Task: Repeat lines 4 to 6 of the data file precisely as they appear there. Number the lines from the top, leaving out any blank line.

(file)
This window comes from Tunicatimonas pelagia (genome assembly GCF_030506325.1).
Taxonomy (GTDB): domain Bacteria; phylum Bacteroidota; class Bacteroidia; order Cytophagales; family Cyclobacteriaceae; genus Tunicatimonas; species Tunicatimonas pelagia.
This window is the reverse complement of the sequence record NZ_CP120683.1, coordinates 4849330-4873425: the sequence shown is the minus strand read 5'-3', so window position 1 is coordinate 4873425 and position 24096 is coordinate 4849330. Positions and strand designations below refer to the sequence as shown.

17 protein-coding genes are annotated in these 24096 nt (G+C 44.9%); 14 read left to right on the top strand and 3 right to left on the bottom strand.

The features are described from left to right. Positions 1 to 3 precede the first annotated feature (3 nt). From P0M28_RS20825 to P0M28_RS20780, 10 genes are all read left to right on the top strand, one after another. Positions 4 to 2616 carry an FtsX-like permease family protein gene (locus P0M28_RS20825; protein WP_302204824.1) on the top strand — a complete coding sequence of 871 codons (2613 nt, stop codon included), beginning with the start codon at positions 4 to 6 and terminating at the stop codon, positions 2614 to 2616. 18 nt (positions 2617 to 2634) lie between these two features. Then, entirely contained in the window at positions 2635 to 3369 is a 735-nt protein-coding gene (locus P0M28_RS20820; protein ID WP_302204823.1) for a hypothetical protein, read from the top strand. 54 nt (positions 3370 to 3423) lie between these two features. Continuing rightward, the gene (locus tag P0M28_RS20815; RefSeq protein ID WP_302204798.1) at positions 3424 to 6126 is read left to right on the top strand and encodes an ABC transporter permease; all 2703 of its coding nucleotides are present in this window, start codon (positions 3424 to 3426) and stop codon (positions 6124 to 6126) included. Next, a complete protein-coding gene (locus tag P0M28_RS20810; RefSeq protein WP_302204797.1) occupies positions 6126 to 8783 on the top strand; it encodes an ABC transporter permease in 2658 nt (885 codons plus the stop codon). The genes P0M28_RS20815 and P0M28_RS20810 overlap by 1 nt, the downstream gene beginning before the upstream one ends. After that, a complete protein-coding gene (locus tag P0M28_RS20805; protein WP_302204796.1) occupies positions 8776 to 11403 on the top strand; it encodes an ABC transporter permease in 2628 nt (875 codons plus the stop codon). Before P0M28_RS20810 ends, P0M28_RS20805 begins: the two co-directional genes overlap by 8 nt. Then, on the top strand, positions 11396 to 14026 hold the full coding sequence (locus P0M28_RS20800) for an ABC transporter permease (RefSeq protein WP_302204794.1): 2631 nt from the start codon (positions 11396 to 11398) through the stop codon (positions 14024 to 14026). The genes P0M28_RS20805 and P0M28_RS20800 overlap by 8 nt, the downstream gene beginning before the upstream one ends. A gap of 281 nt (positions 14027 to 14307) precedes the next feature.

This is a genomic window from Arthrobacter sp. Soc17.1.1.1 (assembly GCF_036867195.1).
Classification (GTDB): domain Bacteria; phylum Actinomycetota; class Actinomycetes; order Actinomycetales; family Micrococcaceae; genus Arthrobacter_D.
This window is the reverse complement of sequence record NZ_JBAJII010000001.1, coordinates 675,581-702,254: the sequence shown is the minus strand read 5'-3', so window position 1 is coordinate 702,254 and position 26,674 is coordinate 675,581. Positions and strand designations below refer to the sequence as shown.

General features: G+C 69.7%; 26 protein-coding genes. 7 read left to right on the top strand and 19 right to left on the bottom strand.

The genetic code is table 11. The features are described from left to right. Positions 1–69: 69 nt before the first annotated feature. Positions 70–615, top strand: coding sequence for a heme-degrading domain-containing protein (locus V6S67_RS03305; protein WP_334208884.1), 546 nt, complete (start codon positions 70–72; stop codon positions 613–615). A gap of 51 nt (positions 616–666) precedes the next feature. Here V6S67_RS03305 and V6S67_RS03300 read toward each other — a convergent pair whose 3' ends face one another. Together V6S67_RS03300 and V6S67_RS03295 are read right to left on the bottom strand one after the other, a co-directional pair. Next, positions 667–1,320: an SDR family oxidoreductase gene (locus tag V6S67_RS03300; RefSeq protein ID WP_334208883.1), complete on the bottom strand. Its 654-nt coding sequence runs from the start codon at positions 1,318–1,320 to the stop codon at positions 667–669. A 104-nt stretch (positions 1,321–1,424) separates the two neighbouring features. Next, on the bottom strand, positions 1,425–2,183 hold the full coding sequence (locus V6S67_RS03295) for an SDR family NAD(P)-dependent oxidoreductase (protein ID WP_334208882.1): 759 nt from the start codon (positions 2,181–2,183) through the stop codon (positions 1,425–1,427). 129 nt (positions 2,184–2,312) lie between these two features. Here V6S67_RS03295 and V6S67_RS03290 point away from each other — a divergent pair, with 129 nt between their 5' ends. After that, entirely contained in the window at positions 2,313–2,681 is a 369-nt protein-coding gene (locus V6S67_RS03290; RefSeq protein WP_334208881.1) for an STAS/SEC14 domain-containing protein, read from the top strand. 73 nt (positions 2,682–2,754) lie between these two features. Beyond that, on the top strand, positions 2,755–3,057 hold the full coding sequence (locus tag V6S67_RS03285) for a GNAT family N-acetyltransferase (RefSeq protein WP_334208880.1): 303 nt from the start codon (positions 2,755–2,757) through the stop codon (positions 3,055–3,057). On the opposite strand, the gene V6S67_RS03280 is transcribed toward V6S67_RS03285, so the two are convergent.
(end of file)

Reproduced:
17 protein-coding genes are annotated in these 24096 nt (G+C 44.9%); 14 read left to right on the top strand and 3 right to left on the bottom strand.

The features are described from left to right. Positions 1 to 3 precede the first annotated feature (3 nt). From P0M28_RS20825 to P0M28_RS20780, 10 genes are all read left to right on the top strand, one after another. Positions 4 to 2616 carry an FtsX-like permease family protein gene (locus P0M28_RS20825; protein WP_302204824.1) on the top strand — a complete coding sequence of 871 codons (2613 nt, stop codon included), beginning with the start codon at positions 4 to 6 and terminating at the stop codon, positions 2614 to 2616. 18 nt (positions 2617 to 2634) lie between these two features. Then, entirely contained in the window at positions 2635 to 3369 is a 735-nt protein-coding gene (locus P0M28_RS20820; protein ID WP_302204823.1) for a hypothetical protein, read from the top strand. 54 nt (positions 3370 to 3423) lie between these two features. Continuing rightward, the gene (locus tag P0M28_RS20815; RefSeq protein ID WP_302204798.1) at positions 3424 to 6126 is read left to right on the top strand and encodes an ABC transporter permease; all 2703 of its coding nucleotides are present in this window, start codon (positions 3424 to 3426) and stop codon (positions 6124 to 6126) included. Next, a complete protein-coding gene (locus tag P0M28_RS20810; RefSeq protein WP_302204797.1) occupies positions 6126 to 8783 on the top strand; it encodes an ABC transporter permease in 2658 nt (885 codons plus the stop codon). The genes P0M28_RS20815 and P0M28_RS20810 overlap by 1 nt, the downstream gene beginning before the upstream one ends. After that, a complete protein-coding gene (locus tag P0M28_RS20805; protein WP_302204796.1) occupies positions 8776 to 11403 on the top strand; it encodes an ABC transporter permease in 2628 nt (875 codons plus the stop codon). Before P0M28_RS20810 ends, P0M28_RS20805 begins: the two co-directional genes overlap by 8 nt. Then, on the top strand, positions 11396 to 14026 hold the full coding sequence (locus P0M28_RS20800) for an ABC transporter permease (RefSeq protein WP_302204794.1): 2631 nt from the start codon (positions 11396 to 11398) through the stop codon (positions 14024 to 14026). The genes P0M28_RS20805 and P0M28_RS20800 overlap by 8 nt, the downstream gene beginning before the upstream one ends. A gap of 281 nt (positions 14027 to 14307) precedes the next feature.

This is a genomic window from Arthrobacter sp. Soc17.1.1.1 (assembly GCF_036867195.1).